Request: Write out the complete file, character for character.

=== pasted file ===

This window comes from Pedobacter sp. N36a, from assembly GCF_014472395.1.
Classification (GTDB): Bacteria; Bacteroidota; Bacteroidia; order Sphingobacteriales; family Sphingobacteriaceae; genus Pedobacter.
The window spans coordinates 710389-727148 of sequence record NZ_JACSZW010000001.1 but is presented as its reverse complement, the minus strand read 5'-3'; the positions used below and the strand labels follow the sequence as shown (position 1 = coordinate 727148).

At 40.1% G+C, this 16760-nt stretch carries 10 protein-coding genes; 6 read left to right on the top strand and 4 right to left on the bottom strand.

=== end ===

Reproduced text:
This window comes from Pedobacter sp. N36a, from assembly GCF_014472395.1.
Classification (GTDB): Bacteria; Bacteroidota; Bacteroidia; order Sphingobacteriales; family Sphingobacteriaceae; genus Pedobacter.
The window spans coordinates 710389-727148 of sequence record NZ_JACSZW010000001.1 but is presented as its reverse complement, the minus strand read 5'-3'; the positions used below and the strand labels follow the sequence as shown (position 1 = coordinate 727148).

At 40.1% G+C, this 16760-nt stretch carries 10 protein-coding genes; 6 read left to right on the top strand and 4 right to left on the bottom strand.